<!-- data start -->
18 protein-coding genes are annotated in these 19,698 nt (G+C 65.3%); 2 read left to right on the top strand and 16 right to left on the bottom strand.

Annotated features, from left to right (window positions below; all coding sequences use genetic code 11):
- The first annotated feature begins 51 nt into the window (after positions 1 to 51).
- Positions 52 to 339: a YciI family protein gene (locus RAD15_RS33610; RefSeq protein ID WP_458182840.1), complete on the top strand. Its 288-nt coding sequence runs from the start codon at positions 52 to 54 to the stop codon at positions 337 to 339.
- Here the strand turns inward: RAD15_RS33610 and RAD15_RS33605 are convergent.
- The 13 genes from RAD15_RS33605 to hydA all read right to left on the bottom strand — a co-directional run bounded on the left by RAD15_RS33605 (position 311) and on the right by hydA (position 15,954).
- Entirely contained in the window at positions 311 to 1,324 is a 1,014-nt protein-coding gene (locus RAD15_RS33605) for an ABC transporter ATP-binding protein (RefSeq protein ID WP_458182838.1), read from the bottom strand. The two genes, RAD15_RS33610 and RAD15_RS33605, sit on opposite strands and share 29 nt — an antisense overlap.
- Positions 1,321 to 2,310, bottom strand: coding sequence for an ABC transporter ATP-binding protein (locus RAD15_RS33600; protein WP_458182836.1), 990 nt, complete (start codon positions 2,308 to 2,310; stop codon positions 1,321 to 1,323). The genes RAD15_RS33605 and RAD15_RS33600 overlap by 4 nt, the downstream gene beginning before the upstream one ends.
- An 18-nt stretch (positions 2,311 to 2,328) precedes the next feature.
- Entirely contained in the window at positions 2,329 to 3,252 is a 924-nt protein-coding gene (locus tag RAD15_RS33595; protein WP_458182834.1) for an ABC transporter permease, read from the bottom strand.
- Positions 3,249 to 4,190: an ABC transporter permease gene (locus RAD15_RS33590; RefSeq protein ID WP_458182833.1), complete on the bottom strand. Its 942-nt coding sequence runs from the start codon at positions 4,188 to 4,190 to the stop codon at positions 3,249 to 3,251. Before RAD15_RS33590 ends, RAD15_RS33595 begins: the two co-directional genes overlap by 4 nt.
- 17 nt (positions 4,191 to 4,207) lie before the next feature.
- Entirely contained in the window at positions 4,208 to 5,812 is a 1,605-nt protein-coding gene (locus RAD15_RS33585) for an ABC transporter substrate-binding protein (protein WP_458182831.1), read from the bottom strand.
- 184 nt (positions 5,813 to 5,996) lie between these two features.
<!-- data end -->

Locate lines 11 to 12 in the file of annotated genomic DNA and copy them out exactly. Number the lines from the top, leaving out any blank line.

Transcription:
- Positions 3,249 to 4,190: an ABC transporter permease gene (locus RAD15_RS33590; RefSeq protein ID WP_458182833.1), complete on the bottom strand. Its 942-nt coding sequence runs from the start codon at positions 4,188 to 4,190 to the stop codon at positions 3,249 to 3,251. Before RAD15_RS33590 ends, RAD15_RS33595 begins: the two co-directional genes overlap by 4 nt.
- 17 nt (positions 4,191 to 4,207) lie before the next feature.